1. The LMS system where fishers are taking the course and where we get to know their general ability to read and understand accounting practices.
  2. The data from the accounting app that fishers use to log their catch.

Without a systematic data pipeline, there is absolutely no way this question can be answered on a continuous basis. And without understanding this, the organization loses its ability to learn quickly and continuously.

This is where technology, especially around data pipelines, comes into the picture. With technology,  It has gotten a lot easier but is still complex. not easy. The picture below depicts what really needs to happen for the organization to develop this core ability to learn. 

Read More: Empowering Small-Scale Fisheries- Abalobi Case Study

A data pipeline created to answer the above question needs to do three things

  1. Connect to the existing data source which is the APP usage database and the LMS database
  2. We need to bring in appropriate data from each of the sources that will help us in answering that question
  3. Finally, the ability to combine the two data sources lets us analyze the data and answer the question.

On top of that, this pipeline should work on a continuous basis, giving the organization the ability to learn if things have changed. And when the need for analyzing some other information arises, the data pipeline should be flexible enough to accommodate such changes. 

While the data pipeline above helped in answering the organization’s question, the pipeline shouldn’t be rigid or restricted to answer only that question. The ability to integrate additional sources of data and ask varied questions gives the organization the capability to run these impact experiments on a continuous basis.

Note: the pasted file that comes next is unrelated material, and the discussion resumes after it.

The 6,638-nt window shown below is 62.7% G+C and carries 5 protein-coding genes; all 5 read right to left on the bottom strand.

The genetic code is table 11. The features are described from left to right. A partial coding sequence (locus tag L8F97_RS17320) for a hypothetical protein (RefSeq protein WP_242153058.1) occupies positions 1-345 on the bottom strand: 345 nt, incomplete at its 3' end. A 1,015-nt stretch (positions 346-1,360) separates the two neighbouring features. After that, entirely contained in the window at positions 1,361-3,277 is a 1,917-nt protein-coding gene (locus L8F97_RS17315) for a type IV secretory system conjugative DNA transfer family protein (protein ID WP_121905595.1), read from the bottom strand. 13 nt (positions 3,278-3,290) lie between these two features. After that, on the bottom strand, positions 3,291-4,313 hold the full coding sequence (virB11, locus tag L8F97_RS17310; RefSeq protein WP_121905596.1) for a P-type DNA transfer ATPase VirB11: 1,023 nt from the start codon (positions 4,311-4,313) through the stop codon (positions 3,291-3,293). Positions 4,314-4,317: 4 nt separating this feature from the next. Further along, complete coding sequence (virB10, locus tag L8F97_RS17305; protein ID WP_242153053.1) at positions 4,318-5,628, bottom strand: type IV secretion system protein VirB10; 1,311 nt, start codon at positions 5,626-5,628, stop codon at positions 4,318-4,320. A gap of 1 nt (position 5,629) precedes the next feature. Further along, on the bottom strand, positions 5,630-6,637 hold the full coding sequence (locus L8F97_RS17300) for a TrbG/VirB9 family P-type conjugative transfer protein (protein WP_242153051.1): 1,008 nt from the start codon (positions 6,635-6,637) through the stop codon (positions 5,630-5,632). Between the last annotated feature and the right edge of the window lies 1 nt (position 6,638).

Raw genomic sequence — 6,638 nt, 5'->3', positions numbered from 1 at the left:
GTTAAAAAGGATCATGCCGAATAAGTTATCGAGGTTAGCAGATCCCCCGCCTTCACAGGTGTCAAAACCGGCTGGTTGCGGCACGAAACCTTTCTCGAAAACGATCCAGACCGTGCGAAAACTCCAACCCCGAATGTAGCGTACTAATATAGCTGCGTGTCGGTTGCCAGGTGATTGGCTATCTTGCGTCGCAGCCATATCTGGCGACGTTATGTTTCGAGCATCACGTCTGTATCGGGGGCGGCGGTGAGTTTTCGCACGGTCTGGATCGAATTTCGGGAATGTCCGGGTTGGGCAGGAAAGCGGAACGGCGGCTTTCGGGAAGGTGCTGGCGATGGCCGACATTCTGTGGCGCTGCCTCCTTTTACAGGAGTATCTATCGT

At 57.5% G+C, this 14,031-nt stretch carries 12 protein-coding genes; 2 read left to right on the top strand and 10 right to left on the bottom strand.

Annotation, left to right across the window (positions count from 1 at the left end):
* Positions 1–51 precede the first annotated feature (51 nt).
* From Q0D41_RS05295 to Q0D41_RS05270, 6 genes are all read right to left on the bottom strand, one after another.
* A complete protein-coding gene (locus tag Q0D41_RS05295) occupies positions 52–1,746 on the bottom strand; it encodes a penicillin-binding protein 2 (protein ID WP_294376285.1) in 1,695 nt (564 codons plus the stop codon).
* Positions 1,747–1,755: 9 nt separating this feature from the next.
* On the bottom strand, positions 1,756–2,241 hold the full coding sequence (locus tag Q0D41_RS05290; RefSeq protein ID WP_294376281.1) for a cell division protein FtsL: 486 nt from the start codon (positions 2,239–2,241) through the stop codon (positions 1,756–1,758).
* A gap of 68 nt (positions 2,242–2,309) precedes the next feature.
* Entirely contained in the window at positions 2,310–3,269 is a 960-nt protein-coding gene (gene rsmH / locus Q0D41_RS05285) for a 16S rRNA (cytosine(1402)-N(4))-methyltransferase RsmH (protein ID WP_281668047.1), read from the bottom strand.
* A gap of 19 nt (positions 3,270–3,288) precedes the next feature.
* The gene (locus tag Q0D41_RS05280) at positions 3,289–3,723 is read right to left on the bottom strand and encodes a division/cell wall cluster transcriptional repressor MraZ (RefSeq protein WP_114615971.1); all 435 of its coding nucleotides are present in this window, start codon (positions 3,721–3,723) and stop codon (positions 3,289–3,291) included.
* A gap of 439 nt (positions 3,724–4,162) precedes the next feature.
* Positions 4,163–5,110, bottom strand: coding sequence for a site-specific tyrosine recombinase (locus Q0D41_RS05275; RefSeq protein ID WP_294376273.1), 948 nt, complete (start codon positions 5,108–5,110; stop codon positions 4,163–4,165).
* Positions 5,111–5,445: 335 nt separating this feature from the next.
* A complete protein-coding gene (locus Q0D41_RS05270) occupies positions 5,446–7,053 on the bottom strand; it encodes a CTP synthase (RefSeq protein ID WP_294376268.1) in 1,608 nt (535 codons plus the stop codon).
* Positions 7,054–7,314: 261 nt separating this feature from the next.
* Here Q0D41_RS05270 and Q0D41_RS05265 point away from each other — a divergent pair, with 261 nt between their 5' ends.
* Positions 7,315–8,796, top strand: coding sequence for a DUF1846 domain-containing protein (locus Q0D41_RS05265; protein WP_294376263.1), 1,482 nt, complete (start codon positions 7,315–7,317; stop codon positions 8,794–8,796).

This helps the organization not only measure impact but also manage impact as it can make data-driven decisions. This is the hard and the tricky part. If the system to connect and fetch data from different sources is not flexible and easy enough to implement, organizations would find it hard to even bring this data together in the form that lets them ask questions and get answers. 

The final piece of the puzzle is the dashboard that lets organizations learn from the data. Even here we emphasize learning as opposed to proving. 

Read More: Can Impact Work Without Diversity Be Racist?

Conclusion

I truly hope this article is able to throw some light on what it really takes to measure and manage the impact on a continuous basis. It is hard, and it is tricky but all is not lost and we can say this with experience of working with many organizations and helping them learn about their impact through data pipelines.

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Unmesh Sheth

32 years of track record In technology companies, innovation, leadership. Deep understanding of bottom-up and top-down data trust challenges in high impact philanthropy and impact investments.